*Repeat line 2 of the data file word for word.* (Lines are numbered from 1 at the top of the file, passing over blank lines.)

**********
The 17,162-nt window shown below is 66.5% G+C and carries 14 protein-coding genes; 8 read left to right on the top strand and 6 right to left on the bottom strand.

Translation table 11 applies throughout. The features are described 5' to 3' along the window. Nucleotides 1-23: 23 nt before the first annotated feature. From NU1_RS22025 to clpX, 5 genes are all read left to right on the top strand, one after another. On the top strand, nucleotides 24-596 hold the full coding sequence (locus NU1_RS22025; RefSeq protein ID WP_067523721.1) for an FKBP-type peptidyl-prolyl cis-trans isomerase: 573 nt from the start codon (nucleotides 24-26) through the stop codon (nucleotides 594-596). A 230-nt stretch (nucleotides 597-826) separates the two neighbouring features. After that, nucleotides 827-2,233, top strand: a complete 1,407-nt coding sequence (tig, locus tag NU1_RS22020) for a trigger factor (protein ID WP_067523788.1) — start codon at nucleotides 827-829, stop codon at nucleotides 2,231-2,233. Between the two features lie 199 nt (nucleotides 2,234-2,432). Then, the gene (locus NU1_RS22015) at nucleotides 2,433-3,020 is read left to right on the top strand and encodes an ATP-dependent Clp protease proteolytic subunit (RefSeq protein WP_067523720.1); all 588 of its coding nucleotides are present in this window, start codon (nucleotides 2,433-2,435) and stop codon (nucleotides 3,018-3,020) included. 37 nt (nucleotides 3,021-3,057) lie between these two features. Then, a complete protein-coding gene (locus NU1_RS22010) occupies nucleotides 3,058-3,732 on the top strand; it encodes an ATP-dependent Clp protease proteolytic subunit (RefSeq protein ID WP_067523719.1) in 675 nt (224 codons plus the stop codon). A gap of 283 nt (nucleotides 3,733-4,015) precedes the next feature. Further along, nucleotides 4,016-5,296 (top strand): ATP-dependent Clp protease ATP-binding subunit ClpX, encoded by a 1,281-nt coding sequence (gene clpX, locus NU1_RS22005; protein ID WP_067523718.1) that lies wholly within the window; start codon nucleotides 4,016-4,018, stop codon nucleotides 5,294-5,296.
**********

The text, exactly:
Translation table 11 applies throughout. The features are described 5' to 3' along the window. Nucleotides 1-23: 23 nt before the first annotated feature. From NU1_RS22025 to clpX, 5 genes are all read left to right on the top strand, one after another. On the top strand, nucleotides 24-596 hold the full coding sequence (locus NU1_RS22025; RefSeq protein ID WP_067523721.1) for an FKBP-type peptidyl-prolyl cis-trans isomerase: 573 nt from the start codon (nucleotides 24-26) through the stop codon (nucleotides 594-596). A 230-nt stretch (nucleotides 597-826) separates the two neighbouring features. After that, nucleotides 827-2,233, top strand: a complete 1,407-nt coding sequence (tig, locus tag NU1_RS22020) for a trigger factor (protein ID WP_067523788.1) — start codon at nucleotides 827-829, stop codon at nucleotides 2,231-2,233. Between the two features lie 199 nt (nucleotides 2,234-2,432). Then, the gene (locus NU1_RS22015) at nucleotides 2,433-3,020 is read left to right on the top strand and encodes an ATP-dependent Clp protease proteolytic subunit (RefSeq protein WP_067523720.1); all 588 of its coding nucleotides are present in this window, start codon (nucleotides 2,433-2,435) and stop codon (nucleotides 3,018-3,020) included. 37 nt (nucleotides 3,021-3,057) lie between these two features. Then, a complete protein-coding gene (locus NU1_RS22010) occupies nucleotides 3,058-3,732 on the top strand; it encodes an ATP-dependent Clp protease proteolytic subunit (RefSeq protein ID WP_067523719.1) in 675 nt (224 codons plus the stop codon). A gap of 283 nt (nucleotides 3,733-4,015) precedes the next feature. Further along, nucleotides 4,016-5,296 (top strand): ATP-dependent Clp protease ATP-binding subunit ClpX, encoded by a 1,281-nt coding sequence (gene clpX, locus NU1_RS22005; protein ID WP_067523718.1) that lies wholly within the window; start codon nucleotides 4,016-4,018, stop codon nucleotides 5,294-5,296.